BEAI Publications

Women in Clinical Engineering

I almost didn’t write this article. I was worried that talking about women in engineering could be seen as complaining or looking for special treatment. Why is it a subject we need to highlight ? For me, the answer is the numbers - there are not enough women in engineering. Why is this significant? I believe engineering, and in particular, the field of Clinical Engineering would be better with a balance of women and men working collectively together. A quote I recently saw in an article ‘What will it take to get more women in green energy jobs’ sums it up for me  - ‘Fewer women means less diversity; less diversity means less innovation; less innovation means less economic growth; and less economic growth is a serious economic threat.’¹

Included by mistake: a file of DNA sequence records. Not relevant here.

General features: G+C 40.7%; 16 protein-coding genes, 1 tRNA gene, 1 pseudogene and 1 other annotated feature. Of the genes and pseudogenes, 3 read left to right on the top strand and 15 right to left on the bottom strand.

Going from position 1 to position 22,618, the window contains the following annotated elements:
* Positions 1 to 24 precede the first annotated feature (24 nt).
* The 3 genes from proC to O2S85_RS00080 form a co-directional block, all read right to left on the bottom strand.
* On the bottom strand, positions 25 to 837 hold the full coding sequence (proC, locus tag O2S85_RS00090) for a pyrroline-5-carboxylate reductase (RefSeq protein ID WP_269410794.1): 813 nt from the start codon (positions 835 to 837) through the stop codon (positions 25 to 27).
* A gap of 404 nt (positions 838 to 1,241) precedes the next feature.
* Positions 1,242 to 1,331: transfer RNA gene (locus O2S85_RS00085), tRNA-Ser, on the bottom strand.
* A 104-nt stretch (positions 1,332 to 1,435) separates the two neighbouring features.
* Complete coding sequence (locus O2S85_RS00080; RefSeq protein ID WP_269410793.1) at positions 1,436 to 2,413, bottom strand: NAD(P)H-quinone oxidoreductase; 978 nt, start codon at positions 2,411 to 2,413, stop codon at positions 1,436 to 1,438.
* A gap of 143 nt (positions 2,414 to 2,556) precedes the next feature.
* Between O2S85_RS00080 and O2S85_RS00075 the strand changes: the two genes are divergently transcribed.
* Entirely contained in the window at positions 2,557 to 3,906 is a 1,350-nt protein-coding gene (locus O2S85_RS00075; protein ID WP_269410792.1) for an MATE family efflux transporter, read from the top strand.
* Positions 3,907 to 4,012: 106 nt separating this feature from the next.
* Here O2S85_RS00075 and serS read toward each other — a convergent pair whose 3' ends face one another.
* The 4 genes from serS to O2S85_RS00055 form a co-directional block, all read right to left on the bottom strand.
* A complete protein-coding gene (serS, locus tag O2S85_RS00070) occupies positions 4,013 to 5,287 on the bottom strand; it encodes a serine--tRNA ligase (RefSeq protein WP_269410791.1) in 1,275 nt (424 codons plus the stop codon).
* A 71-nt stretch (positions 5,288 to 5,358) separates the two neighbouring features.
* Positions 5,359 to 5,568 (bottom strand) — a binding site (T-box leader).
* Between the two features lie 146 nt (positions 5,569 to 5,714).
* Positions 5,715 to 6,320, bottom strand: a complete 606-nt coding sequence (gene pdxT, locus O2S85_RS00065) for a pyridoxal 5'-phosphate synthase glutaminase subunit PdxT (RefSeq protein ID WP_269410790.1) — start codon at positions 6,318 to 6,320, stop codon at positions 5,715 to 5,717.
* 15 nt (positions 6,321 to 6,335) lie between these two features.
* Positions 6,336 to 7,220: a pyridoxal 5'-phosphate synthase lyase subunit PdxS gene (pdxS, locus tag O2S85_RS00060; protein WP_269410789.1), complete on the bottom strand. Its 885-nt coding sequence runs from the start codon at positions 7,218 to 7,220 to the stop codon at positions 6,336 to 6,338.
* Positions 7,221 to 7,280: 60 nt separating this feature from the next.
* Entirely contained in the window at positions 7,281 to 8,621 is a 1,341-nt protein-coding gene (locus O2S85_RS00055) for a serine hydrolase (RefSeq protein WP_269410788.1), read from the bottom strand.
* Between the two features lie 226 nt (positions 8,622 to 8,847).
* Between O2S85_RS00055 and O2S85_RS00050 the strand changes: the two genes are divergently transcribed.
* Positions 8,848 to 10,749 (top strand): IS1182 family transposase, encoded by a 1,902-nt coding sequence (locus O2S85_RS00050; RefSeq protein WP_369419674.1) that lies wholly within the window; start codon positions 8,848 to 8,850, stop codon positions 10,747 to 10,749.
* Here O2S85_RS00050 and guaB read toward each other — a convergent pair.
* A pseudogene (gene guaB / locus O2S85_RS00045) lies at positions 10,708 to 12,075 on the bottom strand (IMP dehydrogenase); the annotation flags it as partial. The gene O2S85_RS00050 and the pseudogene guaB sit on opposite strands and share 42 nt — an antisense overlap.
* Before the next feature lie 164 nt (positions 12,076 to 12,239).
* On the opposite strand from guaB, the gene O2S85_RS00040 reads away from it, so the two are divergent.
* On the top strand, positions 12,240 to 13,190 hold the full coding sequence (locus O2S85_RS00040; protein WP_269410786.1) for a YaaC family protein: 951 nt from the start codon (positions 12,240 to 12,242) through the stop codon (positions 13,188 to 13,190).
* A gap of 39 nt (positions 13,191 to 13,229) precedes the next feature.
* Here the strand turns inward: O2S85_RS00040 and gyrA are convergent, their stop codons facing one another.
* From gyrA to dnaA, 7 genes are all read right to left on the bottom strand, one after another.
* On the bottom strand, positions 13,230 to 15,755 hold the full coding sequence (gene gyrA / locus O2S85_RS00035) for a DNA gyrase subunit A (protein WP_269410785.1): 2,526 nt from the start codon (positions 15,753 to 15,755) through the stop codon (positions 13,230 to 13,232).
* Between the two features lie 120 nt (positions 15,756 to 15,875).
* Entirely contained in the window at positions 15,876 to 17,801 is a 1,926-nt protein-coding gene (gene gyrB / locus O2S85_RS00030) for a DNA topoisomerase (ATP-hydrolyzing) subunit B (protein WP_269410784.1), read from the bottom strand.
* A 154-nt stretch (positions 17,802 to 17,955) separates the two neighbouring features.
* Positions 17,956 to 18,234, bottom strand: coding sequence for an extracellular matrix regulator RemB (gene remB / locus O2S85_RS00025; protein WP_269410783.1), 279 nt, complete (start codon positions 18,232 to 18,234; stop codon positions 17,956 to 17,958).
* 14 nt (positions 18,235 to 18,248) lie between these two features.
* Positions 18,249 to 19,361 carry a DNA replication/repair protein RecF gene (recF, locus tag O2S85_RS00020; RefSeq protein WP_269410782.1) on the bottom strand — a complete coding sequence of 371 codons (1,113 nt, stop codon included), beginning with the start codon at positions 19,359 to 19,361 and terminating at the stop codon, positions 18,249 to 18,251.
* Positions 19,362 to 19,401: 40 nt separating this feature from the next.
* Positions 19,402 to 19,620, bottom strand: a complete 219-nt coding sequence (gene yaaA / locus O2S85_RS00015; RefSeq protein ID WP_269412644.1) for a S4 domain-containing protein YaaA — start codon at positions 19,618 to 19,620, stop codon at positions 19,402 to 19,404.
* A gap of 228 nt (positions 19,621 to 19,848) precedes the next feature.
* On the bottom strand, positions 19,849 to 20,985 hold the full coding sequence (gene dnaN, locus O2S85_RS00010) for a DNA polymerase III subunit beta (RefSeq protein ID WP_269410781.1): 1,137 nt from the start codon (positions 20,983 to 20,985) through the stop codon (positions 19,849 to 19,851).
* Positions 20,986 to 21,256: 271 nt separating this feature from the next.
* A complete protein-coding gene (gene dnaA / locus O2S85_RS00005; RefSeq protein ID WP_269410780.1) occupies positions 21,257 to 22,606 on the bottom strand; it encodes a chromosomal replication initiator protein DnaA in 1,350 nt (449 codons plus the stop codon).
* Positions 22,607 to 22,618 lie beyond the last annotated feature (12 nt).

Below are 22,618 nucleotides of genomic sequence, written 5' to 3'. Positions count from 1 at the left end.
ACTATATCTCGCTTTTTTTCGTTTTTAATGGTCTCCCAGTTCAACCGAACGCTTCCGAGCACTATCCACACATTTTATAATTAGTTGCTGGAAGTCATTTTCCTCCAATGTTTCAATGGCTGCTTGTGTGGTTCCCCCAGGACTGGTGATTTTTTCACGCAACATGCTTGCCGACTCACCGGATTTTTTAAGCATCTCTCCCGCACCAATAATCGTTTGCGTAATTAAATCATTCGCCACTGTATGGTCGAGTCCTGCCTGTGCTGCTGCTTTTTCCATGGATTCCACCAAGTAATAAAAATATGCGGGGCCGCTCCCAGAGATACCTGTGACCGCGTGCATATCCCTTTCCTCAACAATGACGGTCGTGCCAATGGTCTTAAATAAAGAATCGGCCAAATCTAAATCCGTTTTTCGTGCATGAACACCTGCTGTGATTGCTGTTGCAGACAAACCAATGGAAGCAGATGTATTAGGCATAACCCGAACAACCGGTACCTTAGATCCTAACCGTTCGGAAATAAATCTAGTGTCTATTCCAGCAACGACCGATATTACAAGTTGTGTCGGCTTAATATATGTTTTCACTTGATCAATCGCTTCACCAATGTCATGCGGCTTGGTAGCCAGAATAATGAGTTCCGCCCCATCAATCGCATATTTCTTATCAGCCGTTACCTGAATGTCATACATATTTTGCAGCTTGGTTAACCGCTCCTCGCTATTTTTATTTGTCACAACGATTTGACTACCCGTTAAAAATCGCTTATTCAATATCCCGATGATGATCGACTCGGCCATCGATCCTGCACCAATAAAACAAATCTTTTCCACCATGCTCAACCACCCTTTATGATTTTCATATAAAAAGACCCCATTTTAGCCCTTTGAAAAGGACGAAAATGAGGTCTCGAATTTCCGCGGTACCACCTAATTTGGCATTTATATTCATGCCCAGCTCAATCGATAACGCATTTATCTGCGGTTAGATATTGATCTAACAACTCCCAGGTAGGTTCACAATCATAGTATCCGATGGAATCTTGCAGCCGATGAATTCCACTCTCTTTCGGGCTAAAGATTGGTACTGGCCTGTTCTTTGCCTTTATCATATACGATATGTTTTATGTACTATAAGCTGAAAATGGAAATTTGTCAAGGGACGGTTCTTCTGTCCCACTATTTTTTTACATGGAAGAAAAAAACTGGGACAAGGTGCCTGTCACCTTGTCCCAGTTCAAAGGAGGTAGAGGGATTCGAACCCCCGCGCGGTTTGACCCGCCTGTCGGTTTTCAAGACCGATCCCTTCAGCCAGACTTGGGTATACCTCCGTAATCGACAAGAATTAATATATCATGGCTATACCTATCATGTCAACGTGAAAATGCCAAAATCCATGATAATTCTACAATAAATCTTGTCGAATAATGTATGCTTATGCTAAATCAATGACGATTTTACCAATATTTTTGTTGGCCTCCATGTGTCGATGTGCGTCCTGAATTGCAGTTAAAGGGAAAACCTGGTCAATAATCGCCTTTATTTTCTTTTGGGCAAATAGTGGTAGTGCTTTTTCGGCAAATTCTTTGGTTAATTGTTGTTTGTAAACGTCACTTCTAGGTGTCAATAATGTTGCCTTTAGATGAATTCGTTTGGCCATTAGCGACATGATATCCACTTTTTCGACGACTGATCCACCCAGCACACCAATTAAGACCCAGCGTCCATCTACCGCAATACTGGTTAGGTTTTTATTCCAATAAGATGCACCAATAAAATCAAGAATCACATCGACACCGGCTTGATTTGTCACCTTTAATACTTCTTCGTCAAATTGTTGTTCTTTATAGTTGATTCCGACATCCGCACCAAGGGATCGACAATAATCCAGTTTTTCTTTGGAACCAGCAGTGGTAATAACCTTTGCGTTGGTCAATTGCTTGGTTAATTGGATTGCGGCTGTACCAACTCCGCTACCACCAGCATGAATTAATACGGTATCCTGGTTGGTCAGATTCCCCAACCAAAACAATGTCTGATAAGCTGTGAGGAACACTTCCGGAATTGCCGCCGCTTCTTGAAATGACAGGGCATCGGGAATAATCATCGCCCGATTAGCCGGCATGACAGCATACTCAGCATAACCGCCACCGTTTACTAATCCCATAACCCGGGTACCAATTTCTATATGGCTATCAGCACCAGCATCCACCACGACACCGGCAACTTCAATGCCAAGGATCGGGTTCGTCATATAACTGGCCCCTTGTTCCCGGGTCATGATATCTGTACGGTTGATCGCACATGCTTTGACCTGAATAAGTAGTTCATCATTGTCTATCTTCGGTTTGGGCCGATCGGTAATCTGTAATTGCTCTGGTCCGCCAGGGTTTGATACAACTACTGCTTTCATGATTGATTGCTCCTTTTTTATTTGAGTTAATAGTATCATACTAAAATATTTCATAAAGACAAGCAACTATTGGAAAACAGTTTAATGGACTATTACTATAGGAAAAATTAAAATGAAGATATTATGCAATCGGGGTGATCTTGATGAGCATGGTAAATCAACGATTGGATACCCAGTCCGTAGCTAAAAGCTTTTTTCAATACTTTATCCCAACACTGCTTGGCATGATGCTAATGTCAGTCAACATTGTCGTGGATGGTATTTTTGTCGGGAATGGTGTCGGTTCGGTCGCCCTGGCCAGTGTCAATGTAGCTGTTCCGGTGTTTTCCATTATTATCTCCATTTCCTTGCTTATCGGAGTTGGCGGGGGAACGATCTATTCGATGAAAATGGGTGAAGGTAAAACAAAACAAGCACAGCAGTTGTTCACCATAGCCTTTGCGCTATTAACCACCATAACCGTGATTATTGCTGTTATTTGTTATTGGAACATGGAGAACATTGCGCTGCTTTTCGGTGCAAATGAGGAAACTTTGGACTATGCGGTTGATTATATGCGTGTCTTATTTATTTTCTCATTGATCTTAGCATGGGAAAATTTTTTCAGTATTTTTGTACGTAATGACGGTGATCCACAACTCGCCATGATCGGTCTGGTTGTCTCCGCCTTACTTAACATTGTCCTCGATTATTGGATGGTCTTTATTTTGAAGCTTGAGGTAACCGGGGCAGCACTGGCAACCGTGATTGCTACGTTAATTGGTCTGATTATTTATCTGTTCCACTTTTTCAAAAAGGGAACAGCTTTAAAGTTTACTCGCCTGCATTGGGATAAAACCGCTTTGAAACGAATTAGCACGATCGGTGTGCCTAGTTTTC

The Power of the Game for Clinical Engineers


One of my roles as a Clinical Engineer is in the area of Laser Safety and providing technical support to the eye clinic.

When we work in specific technology areas, as Clinical Engineers we are often very involved with instruments that are not perhaps electronic and that do not fit strictly into the realm of clinical engineering. We often find ourselves in discussions with clinicians regarding problem solving for particular tricky procedures. A deeper understanding of the clinical procedures would certainly be of benefit to the professionalism of Clinical Engineers.

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